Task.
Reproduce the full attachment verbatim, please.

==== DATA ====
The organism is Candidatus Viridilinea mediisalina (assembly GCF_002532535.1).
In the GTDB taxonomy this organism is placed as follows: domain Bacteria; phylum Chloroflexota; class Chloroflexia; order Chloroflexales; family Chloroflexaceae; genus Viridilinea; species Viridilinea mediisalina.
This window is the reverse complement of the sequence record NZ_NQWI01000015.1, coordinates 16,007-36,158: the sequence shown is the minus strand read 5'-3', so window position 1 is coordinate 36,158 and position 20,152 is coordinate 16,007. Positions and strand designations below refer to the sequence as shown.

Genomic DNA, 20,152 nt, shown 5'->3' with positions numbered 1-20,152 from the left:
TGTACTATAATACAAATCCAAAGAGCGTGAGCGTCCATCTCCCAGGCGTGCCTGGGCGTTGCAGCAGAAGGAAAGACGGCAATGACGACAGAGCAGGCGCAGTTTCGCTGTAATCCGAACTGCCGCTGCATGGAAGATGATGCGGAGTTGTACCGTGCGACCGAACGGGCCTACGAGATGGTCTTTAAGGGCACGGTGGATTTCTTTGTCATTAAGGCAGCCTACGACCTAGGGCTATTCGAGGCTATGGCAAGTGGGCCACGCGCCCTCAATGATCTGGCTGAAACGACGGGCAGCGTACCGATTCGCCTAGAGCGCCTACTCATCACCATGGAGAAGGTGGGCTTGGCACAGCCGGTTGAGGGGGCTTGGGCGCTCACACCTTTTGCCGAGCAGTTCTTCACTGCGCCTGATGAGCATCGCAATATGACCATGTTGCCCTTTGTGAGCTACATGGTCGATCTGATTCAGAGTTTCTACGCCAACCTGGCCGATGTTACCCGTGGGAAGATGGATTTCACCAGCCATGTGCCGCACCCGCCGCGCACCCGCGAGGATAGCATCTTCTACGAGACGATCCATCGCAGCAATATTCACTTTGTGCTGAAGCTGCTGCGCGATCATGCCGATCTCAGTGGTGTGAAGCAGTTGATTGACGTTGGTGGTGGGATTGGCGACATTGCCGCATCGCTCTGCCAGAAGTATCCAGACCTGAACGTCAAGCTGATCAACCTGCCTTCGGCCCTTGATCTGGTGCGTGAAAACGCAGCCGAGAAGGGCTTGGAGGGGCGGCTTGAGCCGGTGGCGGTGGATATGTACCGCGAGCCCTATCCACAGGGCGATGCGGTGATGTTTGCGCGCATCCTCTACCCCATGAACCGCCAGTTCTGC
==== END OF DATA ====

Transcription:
The organism is Candidatus Viridilinea mediisalina (assembly GCF_002532535.1).
In the GTDB taxonomy this organism is placed as follows: domain Bacteria; phylum Chloroflexota; class Chloroflexia; order Chloroflexales; family Chloroflexaceae; genus Viridilinea; species Viridilinea mediisalina.
This window is the reverse complement of the sequence record NZ_NQWI01000015.1, coordinates 16,007-36,158: the sequence shown is the minus strand read 5'-3', so window position 1 is coordinate 36,158 and position 20,152 is coordinate 16,007. Positions and strand designations below refer to the sequence as shown.

Genomic DNA, 20,152 nt, shown 5'->3' with positions numbered 1-20,152 from the left:
TGTACTATAATACAAATCCAAAGAGCGTGAGCGTCCATCTCCCAGGCGTGCCTGGGCGTTGCAGCAGAAGGAAAGACGGCAATGACGACAGAGCAGGCGCAGTTTCGCTGTAATCCGAACTGCCGCTGCATGGAAGATGATGCGGAGTTGTACCGTGCGACCGAACGGGCCTACGAGATGGTCTTTAAGGGCACGGTGGATTTCTTTGTCATTAAGGCAGCCTACGACCTAGGGCTATTCGAGGCTATGGCAAGTGGGCCACGCGCCCTCAATGATCTGGCTGAAACGACGGGCAGCGTACCGATTCGCCTAGAGCGCCTACTCATCACCATGGAGAAGGTGGGCTTGGCACAGCCGGTTGAGGGGGCTTGGGCGCTCACACCTTTTGCCGAGCAGTTCTTCACTGCGCCTGATGAGCATCGCAATATGACCATGTTGCCCTTTGTGAGCTACATGGTCGATCTGATTCAGAGTTTCTACGCCAACCTGGCCGATGTTACCCGTGGGAAGATGGATTTCACCAGCCATGTGCCGCACCCGCCGCGCACCCGCGAGGATAGCATCTTCTACGAGACGATCCATCGCAGCAATATTCACTTTGTGCTGAAGCTGCTGCGCGATCATGCCGATCTCAGTGGTGTGAAGCAGTTGATTGACGTTGGTGGTGGGATTGGCGACATTGCCGCATCGCTCTGCCAGAAGTATCCAGACCTGAACGTCAAGCTGATCAACCTGCCTTCGGCCCTTGATCTGGTGCGTGAAAACGCAGCCGAGAAGGGCTTGGAGGGGCGGCTTGAGCCGGTGGCGGTGGATATGTACCGCGAGCCCTATCCACAGGGCGATGCGGTGATGTTTGCGCGCATCCTCTACCCCATGAACCGCCAGTTCTGC